Are the two Maurer families related?  Maybe.

reflection-swirl-green-color-hi

REFLECTION:

I recognize my error now and am being more cautious. I document searches and results on more regular basis. I realize how easy it is to confuse persons with similar names, birth years, birth dates, and residences. I could have easily marked Anna Maurer, who died in 1941, as my great-grandmother.  My mother died in 2007 so I cannot ask her. Mom’s brothers and sister are also dead. A cousin knows some of the family history.  Get the information from your oldest relatives as soon as you can!

When I began collecting and analyzing records, I didn’t follow any logical process outlined here. I have become more systematic in my approach. I document more often and more thoroughly.

I sometimes get discouraged. I keep finding gaps and missed information. I remind myself about the purpose of the Genealogy Do-Over:  to improve genealogy research skills, including data management. As a result, I view items and information differently. I am more skeptical and keep better notes. I ‘point and click’ less often and take notes/ make comments more often.

What I learned:  Carefully check and re-check information. In the 1915 census, my grand-uncle, William Charles Maurer,  listed his occupation as registered nurse. I have been a registered nurse for 45 years. Even now, only about 10% of nurses are male. There is a story to be discovered and told!

What helped:  Documentation of previous searches and records found. Organization of paper and digital files begun last year.

What didn’t help: Incomplete transcription (by me) of data in records. I didn’t actively search for and find the death index record for Anna Maurer until this month.

TO- DO:  Order Anna Klee Maurer’s death certificate – one of 6 on my list!  Transcribe all data found in a record, even if the information isn’t relevant to the current question. Review Genealogy Do-Over Months 1 and 2.  Take a breath!

Sources:

[1] 1920 U.S. Census, New York, New York, population schedule, Manhattan Assembly District 13, enumeration district (E.D. 965), page 21B (penned), dwelling 2469, family 490, entry for George H. Maurer, 55; digital images, Ancestry (http://www.ancestry.com : viewed, downloaded 26 Jan 2014); citing National Archives & Records Administration, Washington, D.C. Microfilm publication T625, Roll 1209.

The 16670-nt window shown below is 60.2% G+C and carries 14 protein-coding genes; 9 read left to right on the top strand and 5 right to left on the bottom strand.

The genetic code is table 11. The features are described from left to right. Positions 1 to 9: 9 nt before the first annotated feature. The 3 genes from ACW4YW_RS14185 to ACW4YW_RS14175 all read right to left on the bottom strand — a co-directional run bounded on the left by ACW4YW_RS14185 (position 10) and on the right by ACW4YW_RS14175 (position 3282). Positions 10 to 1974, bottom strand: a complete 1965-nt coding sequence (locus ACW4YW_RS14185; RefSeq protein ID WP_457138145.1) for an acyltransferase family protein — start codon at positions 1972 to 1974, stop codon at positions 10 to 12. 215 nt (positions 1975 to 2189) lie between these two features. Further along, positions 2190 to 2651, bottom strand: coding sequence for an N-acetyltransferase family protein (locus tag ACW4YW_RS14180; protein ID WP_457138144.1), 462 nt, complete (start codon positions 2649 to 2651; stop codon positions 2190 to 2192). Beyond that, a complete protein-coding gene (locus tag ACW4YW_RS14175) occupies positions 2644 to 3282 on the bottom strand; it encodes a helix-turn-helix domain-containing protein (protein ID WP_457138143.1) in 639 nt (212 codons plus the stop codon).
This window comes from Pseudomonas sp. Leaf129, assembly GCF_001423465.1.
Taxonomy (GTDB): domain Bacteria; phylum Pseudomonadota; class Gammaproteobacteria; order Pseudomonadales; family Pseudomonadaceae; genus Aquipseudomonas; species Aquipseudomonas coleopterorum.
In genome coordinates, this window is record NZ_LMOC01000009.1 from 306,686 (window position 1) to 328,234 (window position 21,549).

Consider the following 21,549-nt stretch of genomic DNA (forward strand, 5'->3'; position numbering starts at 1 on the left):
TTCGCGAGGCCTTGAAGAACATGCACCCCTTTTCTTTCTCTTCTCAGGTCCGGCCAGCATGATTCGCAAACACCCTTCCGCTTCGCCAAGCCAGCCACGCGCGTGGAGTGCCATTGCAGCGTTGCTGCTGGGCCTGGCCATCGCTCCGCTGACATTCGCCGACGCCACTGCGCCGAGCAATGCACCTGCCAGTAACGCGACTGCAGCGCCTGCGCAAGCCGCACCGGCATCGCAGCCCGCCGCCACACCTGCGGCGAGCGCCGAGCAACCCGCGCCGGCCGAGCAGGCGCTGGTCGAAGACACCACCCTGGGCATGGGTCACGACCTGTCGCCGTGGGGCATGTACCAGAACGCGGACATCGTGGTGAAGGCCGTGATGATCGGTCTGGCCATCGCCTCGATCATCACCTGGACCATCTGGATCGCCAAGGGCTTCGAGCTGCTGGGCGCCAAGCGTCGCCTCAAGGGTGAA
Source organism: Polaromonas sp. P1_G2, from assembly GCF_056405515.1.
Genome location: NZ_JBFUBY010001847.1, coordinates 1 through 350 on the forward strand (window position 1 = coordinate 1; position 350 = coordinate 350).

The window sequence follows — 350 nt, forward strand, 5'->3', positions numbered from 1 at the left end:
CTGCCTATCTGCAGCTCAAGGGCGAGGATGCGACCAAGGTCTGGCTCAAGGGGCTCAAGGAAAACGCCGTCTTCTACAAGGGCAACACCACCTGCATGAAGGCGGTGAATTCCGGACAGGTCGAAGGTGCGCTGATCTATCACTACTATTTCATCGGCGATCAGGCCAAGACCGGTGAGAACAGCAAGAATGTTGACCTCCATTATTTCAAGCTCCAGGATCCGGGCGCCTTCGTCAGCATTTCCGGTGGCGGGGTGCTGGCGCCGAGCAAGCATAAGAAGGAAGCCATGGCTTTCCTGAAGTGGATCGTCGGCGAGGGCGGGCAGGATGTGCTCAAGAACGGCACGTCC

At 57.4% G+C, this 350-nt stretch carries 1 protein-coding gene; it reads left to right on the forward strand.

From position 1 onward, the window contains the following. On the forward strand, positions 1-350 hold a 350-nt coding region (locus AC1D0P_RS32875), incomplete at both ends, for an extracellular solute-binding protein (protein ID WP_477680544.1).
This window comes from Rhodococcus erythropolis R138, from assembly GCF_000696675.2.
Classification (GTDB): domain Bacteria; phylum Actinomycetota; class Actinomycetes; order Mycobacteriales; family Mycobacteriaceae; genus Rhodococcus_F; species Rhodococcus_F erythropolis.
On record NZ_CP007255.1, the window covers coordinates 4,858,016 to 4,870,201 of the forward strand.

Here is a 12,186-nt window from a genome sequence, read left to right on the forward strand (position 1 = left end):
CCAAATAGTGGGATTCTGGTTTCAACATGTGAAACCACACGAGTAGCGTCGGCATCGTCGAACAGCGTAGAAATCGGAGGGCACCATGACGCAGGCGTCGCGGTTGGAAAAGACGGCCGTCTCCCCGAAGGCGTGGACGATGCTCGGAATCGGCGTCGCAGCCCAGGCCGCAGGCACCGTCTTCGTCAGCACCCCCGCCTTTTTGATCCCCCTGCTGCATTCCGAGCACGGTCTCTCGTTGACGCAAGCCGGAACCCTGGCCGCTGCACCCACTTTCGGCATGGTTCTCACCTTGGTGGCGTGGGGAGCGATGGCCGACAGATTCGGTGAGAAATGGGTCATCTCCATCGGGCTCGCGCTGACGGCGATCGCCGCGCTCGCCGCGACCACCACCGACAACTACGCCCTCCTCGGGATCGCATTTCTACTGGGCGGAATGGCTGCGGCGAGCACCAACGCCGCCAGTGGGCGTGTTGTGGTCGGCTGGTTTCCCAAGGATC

[2] Viola Blanche Maurer Tucker, “Maurer-Tucker Family History,” [Page]; MS, 1800s to 1980s, Huntington, Suffolk County, New York; privately held by great-niece, Susan Mercedes Posten Ellerbee, [address for private use], Yukon, Oklahoma, 2017.  Carbon copy of original document created ca. 1975-1980 sent to Ms. Ellerbee by her great-aunt.

[3] 1920 U.S. Census, Suffolk county, New York, population schedule, Huntington, enumeration district (ED) 113, p. 7A (penned), dwelling 136, family 139, Eugenies [Eunice] Tucker; digital images, Ancestry (http://www.ancestry.com : viewed, downloaded, printed 14 March 2017); citing National Archives & Records Administration, Washington, D.C. Microfilm publication T625, Roll 1269. Census date:  22nd & 29th January 1920.

[4] 1915 New York State Census, Suffolk county, New York, population schedule, Huntington, , pg. 47, Hermon Maurer age 55; digital images, Ancestry (http://www.ancestry.com : accessed, printed, downloaded 10 January 2017); citing New York State Archives, Albany, New York..

[5] Cyber Angel, “Anna b Bklyn d Huntington NY 1918 hus Herman,” Maurer Family Genealogy Forum, message board listing, posted 8 February 2002; (http://genforum.genealogy,com/cgi-bi/pageload.cgi?Herman, Maurer: :maurer:::836.html  : accessed 9 June 2007).   “Anna Maurer”, obituary, Brooklyn Genealogy Information Page, Newspapers, Brooklyn (Daily) Standard Union, 1918 Deaths. . l July 11th-30th (http://bklyn-genealogy-info.stevemorse.org/Newspaper/BSU/1918.2b.html  :  accessed 18 July 2018).